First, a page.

The battle over local fracking bans begins in Dryden, NY

Friday, October 14, 2011 - 01:00 PM

By Matt Richmond/WSKG of Innovation Trail

Shutterstock / iznashih

There's a showdown brewing in Dryden, New York.

Back in August, the town passed a zoning ordinance that banned the practice of hydrofracking for natural gas. A month later, they were being sued by gas company Anschutz Exploration.

What happens here - who flinches, who wins - will reverberate across the rest of New York state.  And it all hinges on a simple question:

Can you, or can't you, ban drilling within your own town limits?

"Incompatible with our lifestyle"

Town officials in Dryden and across New York started preparing for gas drillingyears ago, when they began to see more and more leasing activity, says Dryden's supervisor Mary Ann Sumner.

"Somewhere in this process we realized ... that the gas industry was a heavy industrial use that is simply incompatible with our lifestyle," she says.

So Dryden attacked the issue on two fronts. First, it tried to work with the state to lessen drilling's impacts.

Environmental Conservation Law (ECL) 2303 gives the state sole power to regulate gas companies. That law, passed in the 1970s, would probably be much more contentious if it were to come to the state legislature today, says University of Albany Professor Erica Powers.

"Like many laws, that amendment to the constitution was proposed by the industry," says Powers.

Sumner says at the outset Dryden made an effort to comply with that law. They tried to collaborate with the state Department of Environmental Conservation (DEC) on Anschutz Exploration’s application to drill locally.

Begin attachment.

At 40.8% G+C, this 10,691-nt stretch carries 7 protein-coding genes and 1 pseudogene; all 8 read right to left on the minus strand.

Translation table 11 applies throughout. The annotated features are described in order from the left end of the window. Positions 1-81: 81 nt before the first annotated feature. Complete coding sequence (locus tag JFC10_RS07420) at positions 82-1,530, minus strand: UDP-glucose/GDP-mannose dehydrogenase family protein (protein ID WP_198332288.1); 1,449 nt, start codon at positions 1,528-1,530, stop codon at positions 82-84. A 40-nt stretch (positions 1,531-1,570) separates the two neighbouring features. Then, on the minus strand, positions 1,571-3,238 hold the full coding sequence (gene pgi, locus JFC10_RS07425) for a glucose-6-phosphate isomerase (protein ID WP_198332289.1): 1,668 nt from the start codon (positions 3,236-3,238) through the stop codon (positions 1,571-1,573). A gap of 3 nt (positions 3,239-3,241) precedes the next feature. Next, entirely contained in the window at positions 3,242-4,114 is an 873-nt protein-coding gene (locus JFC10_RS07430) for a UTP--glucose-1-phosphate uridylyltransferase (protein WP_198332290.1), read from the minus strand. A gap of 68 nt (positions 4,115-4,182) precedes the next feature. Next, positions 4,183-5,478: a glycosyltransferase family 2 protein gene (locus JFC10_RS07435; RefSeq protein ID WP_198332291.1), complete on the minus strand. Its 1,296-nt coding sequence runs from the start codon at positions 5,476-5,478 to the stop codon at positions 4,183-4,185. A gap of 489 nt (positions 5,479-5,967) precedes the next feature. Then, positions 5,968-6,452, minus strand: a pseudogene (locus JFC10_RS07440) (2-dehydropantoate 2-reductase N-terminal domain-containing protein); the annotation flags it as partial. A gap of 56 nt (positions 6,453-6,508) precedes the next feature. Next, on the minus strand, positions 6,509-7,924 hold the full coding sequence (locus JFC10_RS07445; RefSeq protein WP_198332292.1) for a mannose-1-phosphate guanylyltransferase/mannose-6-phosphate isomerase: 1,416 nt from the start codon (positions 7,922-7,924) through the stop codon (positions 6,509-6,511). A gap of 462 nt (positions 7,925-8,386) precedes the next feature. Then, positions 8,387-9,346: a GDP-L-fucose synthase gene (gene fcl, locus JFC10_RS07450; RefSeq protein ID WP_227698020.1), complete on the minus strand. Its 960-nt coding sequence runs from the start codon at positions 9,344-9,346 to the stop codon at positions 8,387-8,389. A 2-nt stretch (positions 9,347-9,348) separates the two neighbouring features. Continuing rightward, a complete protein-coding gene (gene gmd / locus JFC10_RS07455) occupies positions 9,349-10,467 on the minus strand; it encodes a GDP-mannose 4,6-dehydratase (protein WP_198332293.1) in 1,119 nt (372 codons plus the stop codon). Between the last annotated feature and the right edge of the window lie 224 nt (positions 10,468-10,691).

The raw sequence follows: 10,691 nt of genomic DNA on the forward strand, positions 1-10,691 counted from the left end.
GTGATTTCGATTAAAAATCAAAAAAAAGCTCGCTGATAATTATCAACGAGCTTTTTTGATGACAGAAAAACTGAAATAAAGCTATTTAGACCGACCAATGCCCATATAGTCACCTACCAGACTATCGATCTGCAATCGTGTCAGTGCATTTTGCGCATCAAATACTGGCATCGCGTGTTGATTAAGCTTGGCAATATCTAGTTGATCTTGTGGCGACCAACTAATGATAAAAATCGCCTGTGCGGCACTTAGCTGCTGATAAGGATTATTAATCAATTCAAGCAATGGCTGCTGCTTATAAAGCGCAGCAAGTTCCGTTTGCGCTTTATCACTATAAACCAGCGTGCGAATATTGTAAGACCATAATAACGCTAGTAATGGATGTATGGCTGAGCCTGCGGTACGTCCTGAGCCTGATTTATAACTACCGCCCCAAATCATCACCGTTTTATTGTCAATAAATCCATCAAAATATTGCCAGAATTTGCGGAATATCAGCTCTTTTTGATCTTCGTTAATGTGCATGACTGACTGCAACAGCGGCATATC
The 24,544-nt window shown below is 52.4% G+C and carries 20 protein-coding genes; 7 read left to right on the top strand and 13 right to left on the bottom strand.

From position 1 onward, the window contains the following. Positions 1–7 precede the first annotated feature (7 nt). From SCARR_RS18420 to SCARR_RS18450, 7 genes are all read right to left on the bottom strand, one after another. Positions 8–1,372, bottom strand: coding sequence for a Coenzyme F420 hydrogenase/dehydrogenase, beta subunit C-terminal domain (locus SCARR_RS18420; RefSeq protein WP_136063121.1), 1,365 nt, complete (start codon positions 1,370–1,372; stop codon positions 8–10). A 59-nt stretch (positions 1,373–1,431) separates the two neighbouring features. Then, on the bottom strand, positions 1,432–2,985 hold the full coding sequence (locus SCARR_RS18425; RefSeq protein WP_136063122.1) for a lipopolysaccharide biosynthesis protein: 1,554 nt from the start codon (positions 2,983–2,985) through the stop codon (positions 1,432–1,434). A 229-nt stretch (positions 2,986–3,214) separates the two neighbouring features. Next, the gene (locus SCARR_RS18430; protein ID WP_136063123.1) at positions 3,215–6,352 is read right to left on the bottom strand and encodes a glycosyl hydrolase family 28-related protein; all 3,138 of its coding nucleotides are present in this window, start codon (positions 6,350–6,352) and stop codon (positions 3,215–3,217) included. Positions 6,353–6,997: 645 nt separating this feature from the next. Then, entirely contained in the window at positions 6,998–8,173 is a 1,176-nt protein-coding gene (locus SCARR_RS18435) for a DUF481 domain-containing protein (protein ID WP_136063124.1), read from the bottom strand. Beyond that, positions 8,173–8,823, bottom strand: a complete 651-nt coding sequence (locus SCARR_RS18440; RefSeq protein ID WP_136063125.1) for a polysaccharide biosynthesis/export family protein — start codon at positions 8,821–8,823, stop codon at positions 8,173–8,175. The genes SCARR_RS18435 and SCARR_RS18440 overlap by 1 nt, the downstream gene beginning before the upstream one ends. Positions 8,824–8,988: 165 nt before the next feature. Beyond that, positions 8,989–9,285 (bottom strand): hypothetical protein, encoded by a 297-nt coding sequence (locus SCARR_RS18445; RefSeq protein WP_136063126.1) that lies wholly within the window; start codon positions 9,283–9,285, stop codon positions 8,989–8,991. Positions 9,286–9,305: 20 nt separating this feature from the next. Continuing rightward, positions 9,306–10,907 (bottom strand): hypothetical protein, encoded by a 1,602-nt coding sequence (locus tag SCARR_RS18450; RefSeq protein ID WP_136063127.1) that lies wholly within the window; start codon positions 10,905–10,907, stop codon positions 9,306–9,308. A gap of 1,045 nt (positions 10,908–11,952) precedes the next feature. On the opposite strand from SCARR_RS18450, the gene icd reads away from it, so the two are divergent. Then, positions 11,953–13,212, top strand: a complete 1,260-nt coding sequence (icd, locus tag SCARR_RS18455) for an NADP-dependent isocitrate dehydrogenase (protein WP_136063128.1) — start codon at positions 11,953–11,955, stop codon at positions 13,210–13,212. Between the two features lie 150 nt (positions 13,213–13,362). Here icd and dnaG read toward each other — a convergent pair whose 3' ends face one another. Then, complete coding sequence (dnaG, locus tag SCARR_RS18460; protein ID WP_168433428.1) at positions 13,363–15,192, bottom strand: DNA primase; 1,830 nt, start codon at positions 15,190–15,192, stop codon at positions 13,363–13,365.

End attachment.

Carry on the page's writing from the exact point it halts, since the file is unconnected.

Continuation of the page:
But town officials noticed some problems with Anschutz's application - it had ignored the presence of a stream and power transmission lines - and ended up feeling like they couldn’t trust the DEC to protect them.

So Dryden applied its second tactic: it classified drilling as "heavy industry," prohibiting it under the town's zoning law. And that triggered the lawsuit that Dryden is facing today.

"Sacred" law

Anschutz holds leases on about 20,000 acres in Dryden and has invested about $5 million on those leases, according to its filings in Tompkins County Supreme Court.

Their Albany-based lawyer, Tom West, cites ECL 2303 as the basis for Dryden's ban encroaching on the state's authority.

"Any effort by municipalities to regulate or ban natural gas drilling activities conflicts with the extensive statutory scheme administered by the DEC, which tells you where and when you can drill, what size drilling units, where the well pads should go," says West.

But that statute is colliding head-on with Article IX of New York's constitution: home rule. That provision gives municipalities jurisdiction over what happens within their borders, and has deep cultural roots, according to Powers.

"It's throughout New England, and it is sacred," she says. "There are layers of suspicion that are almost religious that have to do with 'them' - 'them' is not 'us'. So if 'us' is a town, 'them' is the county, never mind the state, never mind the Feds."

That suspicion translates to a desire to keep decision making as close to home as possible, according to Cornell professor Susan Christopherson.

"People who are the most affected by any decision have a right and responsibility to make decisions about that decision, rather than people who are not affected by the decision at all making those decisions," she argues.

"Public interest" of the state

But drilling supporters argue that the right to make decisions about natural gas don't rest with the locals; it's enshrined in state law that exploiting natural resources is the jurisdiction of the DEC.

Lawyer Scott Kurkoski is making that argument on behalf of a landowner who wants to lease her land in the Town of Middlefield, in a suit similar to the one against Dryden.

"The law is there to make sure we are still able to pursue a greater ultimate recovery of oil and gas. And that's what the law says, that it's in the public interest of our state to do that," says Kurkoski.